A Personal Note from Mahmud Ahmad Rajabalee
I have been exposed to healthcare systems in many different countries, including Mauritius. I started my studies in Egypt and moved to France for my residency in Internal Medicine. Whilst finishing up my residency, I was involved in a study directed by INSERM regarding the effect of biguanides on insulin resistance. Over time I spent nearly 10 years working for the Ministry of Health Hospitals in Mauritius. I also practiced in Saudi Arabia as Consultant Internist/Endocrinologist for 8 years which gave me the opportunity of running the gestational diabetes clinic in addition to inpatient and outpatient diabetes management.
Moving forward, I explored opportunities in North America and eventually became the Chief of Internal Medicine at the Chatham Kent health Alliance in Ontario. Upon my further interest in diabetes, I spent 4 weeks in Mauritius in 2007 during my Internal Medicine Residency at the University of Toronto working on a project for the Ministry of Health in Mauritius on preconception care and management of gestational diabetes.
At the Chatham Health Care Alliance, we run the urgent coronary artery disease, transient ischemic attack and stroke prevention clinics on a daily basis using a team approach consisting of ward clerks and nurses experienced in non-communicable diseases. We provide counseling about diet and lifestyle modification and necessary testing (cardiac stress testing, ambulatory ecg monitoring, carotid dopplers, neuroimaging) and referral for coronary angiogram (and eventual coronary revascularization if required) and carotid revascularization. Patients are screened, investigated and managed in a timely fashion.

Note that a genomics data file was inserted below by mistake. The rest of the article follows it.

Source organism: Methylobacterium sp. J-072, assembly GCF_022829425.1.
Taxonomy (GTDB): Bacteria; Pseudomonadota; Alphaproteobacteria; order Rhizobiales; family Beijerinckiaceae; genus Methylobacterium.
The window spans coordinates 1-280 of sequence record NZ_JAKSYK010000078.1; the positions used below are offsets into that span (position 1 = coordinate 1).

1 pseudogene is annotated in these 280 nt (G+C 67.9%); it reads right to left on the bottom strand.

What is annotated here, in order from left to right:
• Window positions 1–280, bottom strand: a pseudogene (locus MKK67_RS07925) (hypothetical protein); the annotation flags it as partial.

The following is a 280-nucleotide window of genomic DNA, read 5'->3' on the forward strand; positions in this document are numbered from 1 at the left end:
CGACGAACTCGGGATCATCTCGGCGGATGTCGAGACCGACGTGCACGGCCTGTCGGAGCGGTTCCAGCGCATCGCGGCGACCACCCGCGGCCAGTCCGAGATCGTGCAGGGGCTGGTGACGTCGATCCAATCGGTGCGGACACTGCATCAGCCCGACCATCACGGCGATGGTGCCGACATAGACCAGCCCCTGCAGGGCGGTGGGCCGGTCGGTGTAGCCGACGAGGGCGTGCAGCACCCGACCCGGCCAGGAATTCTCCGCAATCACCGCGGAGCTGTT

The concept of the nurse practitioner is unknown in Mauritius. During my time spent in Canada, I have been able to appreciate how helpful and beneficial a nurse practitioner could be in University as well as in community hospitals. The Community Hospital in which I am currently practicing have nurse practitioners in the medicine wards and ICU/CCU. They generally work under the supervision of a physician and are qualified to take a history, perform a physical examination, order investigations, and formulating management plans. I have personally worked with them in ICU/CCU. They are very thorough and efficient in their comprehensive assessment and management of patients who therefore feel that they are really cared for.
I am delighted at the opportunity to serve my home country, Mauritius, as we get on board the challenging project 5-2035. Through my experience and interest in Internal Medicine including diabetes, cardiovascular and cerebrovascular diseases, I feel that I will be able to contribute to the incorporation of the North American system into the healthcare organization in Mauritius in a way to suit the local context. The aim is to engage the community in the prevention and management of non-communicable diseases (i.e. Type 2 diabetes, cardiovascular diseases and stroke) within a structured framework with the nurse practitioner playing a central role under the supervising physicians as we practice patient-centered care.